Tampa, FL – October 5, 2010 – (RealEstateRama) — This is Fire Prevention Week (October 3-9) and, with 85 new wildfires burning today throughout the United States, and many areas of the country under fire watches, the Institute for Business & Home Safety (IBHS) offers effective ways to reduce the risk of wildfire-related property damage.
So far this year, more than 47,000 wildfires have consumed nearly 2.8 million acres of wildlands along with hundreds of homes and businesses in several states, according to the U.S. Forest Service. In 2009, wildfires caused an estimated $280 million in overall losses and $185 million in insured losses, according to insurance industry data.
IBHS research shows it is planning – not only luck – that allows some homes or businesses to survive a wildfire while others are destroyed. Creating and maintaining a fire-resistant exterior, installing smoke alarms and fire sprinklers, and paying attention to combustibles located within 30 feet of a structure are effective ways to combat wildfire risks.
Wildfire risks can vary from region to region, and are highly dependent upon the quality of regional building codes, types of building styles and topography. To address the unique risks facing property owners nationwide, the IBHS developed a series of nine, free regional wildfire retrofit guides, which include a risk assessment checklist and a cost estimator to help home and business owners prioritize necessary retrofit projects. These guides along with three brochures are available at www.DisasterSafety.org/wildfire.
The brochures include:
- “Reducing Wildfire Risk: Residential” provides homeowners with strategies on how to reduce their wildfire risk;
- “Reducing Wildfire Risk: Commercial” describes risks faced by small and mid-sized businesses in areas vulnerable to wildfires; and
- “Reducing Wildfire Risk: Farms and Ranches” details the unique wildfire threats farm and ranch owners face.
“Wildfire is a serious risk in 38 states around the country, threatening about 120 million people and their property,” said Julie Rochman, president & CEO, IBHS. “The number of destructive, expensive wildfires continues to rise, and whether or not a particular property – or a cluster of structures – survives a wildfire may depend largely on what people do now to prepare. We want to help property owners take control and minimize their risk by making their homes and businesses more wildfire-resistant.”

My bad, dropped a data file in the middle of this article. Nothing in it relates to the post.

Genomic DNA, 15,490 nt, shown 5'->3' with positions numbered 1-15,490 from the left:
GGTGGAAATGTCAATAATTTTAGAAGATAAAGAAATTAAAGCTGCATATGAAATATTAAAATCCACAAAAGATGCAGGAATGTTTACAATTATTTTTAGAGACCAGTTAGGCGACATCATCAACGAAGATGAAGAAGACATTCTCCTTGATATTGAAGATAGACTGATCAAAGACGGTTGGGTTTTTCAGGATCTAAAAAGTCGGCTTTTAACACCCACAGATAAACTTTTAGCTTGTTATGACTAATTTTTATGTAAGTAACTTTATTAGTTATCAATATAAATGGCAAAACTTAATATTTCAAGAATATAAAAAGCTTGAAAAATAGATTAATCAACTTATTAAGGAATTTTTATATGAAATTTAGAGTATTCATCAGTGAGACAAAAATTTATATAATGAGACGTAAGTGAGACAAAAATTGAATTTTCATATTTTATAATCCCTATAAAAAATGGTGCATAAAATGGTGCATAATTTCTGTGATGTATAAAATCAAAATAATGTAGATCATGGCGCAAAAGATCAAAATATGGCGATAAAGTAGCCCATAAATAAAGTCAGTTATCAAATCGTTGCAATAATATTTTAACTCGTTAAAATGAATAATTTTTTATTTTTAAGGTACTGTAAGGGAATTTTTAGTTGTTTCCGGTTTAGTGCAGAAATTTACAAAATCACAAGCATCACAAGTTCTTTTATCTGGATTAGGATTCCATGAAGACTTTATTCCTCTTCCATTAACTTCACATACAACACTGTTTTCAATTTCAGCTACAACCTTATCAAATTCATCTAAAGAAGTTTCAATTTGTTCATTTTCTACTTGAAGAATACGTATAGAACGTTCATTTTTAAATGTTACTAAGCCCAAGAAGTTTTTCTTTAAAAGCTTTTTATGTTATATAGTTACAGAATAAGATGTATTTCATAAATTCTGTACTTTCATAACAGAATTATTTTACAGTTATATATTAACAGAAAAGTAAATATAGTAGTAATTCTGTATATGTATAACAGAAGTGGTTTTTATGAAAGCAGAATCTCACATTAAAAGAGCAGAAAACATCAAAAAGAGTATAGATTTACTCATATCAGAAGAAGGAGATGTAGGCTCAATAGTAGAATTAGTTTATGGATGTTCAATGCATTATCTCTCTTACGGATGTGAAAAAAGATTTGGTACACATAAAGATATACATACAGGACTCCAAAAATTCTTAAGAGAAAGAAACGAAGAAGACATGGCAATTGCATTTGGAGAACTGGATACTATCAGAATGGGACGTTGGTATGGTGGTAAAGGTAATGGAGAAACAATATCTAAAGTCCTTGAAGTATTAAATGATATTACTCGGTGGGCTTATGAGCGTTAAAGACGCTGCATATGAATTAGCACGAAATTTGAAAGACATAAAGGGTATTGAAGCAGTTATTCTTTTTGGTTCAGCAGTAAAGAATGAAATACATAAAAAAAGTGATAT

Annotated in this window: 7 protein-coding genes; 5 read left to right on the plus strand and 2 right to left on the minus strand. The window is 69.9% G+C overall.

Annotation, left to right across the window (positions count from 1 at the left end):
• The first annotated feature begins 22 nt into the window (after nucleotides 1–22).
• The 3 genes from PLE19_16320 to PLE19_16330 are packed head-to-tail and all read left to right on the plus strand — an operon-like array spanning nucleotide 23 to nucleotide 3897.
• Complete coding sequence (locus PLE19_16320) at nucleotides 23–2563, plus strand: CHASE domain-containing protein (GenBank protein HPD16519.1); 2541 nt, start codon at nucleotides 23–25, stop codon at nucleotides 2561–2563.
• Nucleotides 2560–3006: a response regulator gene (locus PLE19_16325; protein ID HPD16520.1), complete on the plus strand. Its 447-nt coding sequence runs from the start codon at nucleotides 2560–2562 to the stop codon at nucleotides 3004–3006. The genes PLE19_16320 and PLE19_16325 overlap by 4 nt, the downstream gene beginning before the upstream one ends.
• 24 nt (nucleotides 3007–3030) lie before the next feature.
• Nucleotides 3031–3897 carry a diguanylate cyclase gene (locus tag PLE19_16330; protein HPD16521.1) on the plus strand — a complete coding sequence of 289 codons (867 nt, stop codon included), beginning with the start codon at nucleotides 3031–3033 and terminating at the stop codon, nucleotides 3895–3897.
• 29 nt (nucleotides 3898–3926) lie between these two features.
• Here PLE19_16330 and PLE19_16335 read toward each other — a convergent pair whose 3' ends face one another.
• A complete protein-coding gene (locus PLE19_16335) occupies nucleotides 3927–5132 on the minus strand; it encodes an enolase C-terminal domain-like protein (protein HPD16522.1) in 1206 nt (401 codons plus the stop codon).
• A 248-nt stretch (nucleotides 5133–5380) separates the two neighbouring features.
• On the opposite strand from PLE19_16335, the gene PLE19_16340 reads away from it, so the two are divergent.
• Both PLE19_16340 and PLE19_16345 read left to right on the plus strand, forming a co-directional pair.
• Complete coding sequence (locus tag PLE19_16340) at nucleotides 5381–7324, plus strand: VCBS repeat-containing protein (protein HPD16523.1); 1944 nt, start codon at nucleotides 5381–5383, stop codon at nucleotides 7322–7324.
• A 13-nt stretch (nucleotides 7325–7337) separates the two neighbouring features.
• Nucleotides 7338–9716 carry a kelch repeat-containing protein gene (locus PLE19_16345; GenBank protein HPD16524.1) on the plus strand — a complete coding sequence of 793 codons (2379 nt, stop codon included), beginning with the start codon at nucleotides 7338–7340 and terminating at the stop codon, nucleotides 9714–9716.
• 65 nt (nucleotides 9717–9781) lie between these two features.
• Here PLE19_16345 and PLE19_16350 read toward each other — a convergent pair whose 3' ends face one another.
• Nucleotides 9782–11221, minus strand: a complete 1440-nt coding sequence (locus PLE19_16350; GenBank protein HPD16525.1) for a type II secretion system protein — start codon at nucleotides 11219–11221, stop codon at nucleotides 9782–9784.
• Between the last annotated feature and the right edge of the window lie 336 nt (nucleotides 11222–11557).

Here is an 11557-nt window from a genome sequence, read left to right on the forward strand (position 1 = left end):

Often times, residents and business owners have ample warning when a wildfire is threatening. Still, there have been times when a fast-moving fire caught residents off guard. As part of its Fire Prevention Week, the National Fire Protection Association is urging Americans to install and test existing smoke alarms. According to NFPA data, hardwired smoke alarms are more reliable than those powered solely by batteries. Maintaining a smoke alarm is equally important, NFPA data shows almost all households in the U.S. have at least one smoke alarm, yet in 2003-2006, smoke alarms operated in only 47 percent of all reported home fires. The death rate per 100 reported fires was twice as high in homes without a working smoke alarm as it was in home fires with this protection.
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About the IBHS
IBHS is an independent, nonprofit, scientific research organization supported by property insurers and reinsurers. The Institute works to reduce the social and economic effects of natural disasters and other risks to residential and commercial property by conducting research and advocating improved construction, maintenance and preparation practices. Visit www.DisasterSafety.org for more information about IBHS resources.
Joseph King (813) 675-1045
jking (at) ibhs (dot) org